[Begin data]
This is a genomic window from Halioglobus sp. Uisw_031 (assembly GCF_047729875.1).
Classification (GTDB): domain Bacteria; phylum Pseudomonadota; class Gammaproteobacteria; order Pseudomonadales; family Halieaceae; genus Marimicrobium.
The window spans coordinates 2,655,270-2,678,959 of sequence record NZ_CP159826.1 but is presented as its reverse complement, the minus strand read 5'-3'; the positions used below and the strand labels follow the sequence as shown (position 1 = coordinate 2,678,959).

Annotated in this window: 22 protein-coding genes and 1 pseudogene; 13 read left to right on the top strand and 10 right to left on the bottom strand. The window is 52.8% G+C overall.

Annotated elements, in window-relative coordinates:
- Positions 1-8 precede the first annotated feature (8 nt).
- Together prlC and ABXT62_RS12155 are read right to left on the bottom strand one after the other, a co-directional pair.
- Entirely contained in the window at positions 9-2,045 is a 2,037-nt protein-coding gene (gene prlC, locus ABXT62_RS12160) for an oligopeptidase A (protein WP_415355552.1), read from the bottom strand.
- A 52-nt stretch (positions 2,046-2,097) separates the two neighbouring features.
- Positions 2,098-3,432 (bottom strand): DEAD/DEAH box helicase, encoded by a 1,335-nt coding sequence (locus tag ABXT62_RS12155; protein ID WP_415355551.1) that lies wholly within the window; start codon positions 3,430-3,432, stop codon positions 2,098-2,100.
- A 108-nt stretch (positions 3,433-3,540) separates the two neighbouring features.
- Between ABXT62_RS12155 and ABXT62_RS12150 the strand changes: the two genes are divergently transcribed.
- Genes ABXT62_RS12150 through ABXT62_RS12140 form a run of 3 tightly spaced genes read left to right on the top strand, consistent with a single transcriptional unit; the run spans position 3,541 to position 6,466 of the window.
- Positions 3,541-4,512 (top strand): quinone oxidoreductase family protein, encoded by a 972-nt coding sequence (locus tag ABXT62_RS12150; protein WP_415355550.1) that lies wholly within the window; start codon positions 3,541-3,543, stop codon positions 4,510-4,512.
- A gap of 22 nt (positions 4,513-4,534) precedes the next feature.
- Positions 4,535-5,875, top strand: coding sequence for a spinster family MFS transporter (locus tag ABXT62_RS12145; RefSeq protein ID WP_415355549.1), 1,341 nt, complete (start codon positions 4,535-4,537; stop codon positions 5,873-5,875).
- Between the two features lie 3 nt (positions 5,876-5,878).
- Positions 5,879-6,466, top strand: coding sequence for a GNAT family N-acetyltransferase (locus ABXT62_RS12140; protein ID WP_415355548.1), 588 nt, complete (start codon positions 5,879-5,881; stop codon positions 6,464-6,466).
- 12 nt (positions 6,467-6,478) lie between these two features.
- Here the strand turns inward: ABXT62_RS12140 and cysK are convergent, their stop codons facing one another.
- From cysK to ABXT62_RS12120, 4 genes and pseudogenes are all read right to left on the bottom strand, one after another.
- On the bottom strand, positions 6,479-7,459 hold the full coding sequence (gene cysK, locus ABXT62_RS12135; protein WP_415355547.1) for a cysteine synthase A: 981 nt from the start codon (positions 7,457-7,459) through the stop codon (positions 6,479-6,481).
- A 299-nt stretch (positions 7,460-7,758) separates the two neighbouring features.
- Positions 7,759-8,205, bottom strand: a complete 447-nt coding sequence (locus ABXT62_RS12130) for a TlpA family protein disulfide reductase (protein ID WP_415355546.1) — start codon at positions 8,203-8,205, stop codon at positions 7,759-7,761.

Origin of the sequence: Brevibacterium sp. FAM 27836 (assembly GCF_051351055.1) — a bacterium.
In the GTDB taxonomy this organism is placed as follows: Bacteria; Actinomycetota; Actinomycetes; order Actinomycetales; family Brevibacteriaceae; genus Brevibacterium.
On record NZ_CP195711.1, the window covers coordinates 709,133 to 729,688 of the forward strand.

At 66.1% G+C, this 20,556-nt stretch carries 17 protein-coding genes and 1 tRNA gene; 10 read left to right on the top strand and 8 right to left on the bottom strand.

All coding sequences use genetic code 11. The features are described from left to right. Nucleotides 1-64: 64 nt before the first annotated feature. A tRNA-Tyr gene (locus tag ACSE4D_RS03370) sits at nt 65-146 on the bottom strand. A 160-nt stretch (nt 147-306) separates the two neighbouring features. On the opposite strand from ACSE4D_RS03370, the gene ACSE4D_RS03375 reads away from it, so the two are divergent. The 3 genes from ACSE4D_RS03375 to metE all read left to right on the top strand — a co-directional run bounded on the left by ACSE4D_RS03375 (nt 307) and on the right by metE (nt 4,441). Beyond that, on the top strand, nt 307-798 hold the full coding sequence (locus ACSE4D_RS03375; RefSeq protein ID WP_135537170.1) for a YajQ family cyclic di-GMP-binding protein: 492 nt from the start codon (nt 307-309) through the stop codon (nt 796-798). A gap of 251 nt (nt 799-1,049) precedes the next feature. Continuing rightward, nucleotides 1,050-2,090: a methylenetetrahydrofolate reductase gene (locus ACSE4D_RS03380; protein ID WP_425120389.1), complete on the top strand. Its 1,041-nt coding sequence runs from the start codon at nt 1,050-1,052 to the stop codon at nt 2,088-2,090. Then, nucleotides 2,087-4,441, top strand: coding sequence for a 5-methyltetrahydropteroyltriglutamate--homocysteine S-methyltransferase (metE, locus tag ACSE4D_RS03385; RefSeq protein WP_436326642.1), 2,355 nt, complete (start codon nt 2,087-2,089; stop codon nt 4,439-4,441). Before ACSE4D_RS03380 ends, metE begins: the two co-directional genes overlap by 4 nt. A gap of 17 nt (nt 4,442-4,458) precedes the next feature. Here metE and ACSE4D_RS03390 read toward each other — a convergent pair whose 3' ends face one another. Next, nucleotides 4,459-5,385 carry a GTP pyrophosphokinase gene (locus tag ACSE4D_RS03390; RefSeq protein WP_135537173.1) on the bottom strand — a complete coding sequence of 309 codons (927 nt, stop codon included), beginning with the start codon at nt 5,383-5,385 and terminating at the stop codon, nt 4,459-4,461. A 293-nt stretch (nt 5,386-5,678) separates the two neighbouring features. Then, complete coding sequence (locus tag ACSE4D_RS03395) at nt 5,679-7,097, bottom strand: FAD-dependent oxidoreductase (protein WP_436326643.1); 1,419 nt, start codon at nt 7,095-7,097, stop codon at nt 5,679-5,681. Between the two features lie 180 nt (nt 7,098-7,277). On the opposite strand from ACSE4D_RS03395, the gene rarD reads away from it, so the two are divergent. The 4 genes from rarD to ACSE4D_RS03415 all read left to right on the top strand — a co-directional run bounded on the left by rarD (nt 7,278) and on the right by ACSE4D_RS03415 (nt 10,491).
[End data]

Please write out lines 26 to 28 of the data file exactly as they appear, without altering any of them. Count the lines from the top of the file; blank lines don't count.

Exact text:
In the GTDB taxonomy this organism is placed as follows: Bacteria; Actinomycetota; Actinomycetes; order Actinomycetales; family Brevibacteriaceae; genus Brevibacterium.
On record NZ_CP195711.1, the window covers coordinates 709,133 to 729,688 of the forward strand.

At 66.1% G+C, this 20,556-nt stretch carries 17 protein-coding genes and 1 tRNA gene; 10 read left to right on the top strand and 8 right to left on the bottom strand.